Two of the world’s great libraries — the Vatican Library in Rome and the Bodleian Library at Oxford University — have scanned and loaded the first of 1.5 million pages of ancient Hebrew, Greek, and early Christian manuscripts online Tuesday.
The project brings rare and priceless religious and cultural collections to a global audience for the first time in history.
The website is the first step in a four-year project and it includes the Bodleian’s 1455 Gutenberg Bible — one of only 50 surviving copies.
The $3.3 million project is funded by the Polonsky Foundation, which aims to democratize access to information. Leonard S. Polonsky is chairman of Hansard Global PLC, an international financial services company.
“We want everyone who can to see these manuscripts, these great works of humanity,” Monsignor Cesare Pasini, prefect of the Vatican Library, told The Associated Press.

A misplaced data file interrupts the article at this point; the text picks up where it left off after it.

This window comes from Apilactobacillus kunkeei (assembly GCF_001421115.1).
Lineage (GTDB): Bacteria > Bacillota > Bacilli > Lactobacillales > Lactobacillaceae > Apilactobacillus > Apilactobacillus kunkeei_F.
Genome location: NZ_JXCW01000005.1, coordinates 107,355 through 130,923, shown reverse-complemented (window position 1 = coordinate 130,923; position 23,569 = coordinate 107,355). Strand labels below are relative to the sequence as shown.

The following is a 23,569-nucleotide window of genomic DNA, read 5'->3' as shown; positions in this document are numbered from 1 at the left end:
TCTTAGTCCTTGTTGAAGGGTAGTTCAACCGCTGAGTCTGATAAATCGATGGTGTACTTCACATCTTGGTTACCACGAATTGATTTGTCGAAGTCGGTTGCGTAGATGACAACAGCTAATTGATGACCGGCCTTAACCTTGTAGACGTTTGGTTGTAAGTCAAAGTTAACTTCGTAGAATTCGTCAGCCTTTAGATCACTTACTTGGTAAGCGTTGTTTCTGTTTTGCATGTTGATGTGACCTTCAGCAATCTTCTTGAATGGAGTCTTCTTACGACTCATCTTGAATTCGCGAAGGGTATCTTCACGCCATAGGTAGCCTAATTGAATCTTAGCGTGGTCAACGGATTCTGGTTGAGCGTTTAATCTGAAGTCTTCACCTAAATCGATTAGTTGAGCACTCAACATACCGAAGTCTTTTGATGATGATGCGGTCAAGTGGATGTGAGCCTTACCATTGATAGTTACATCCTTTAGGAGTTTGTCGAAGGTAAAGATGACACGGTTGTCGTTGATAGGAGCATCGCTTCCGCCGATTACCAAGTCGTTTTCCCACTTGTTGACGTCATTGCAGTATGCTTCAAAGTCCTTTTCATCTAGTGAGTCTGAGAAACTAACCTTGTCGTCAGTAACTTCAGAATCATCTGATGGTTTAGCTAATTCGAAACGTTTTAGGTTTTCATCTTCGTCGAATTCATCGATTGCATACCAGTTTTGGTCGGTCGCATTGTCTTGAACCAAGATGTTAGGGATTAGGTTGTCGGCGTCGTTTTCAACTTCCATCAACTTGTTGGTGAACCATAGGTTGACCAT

Apart from the two-volume Gutenberg Bible there is also an illustrated 11th-century Greek Bible and a 15th-century German Bible, hand-painted and illustrated by woodcuts.
The Vatican Library was founded in 1451 and it has 180,000 manuscripts; 1.6 million books; and 150,000 prints, drawings, and engravings.
The Bodleian is the largest university library in England and contains more than 11 million printed works.
Pasini said the Vatican was embarking on similar digitization projects with libraries in Azerbaijan and China.
Polonsky has been involved in a broad range of charitable activities for a long time. He is an honorary fellow and governor of the Hebrew University of Jerusalem.
Trevor Grundy writes for Religion News Service. Via RNS.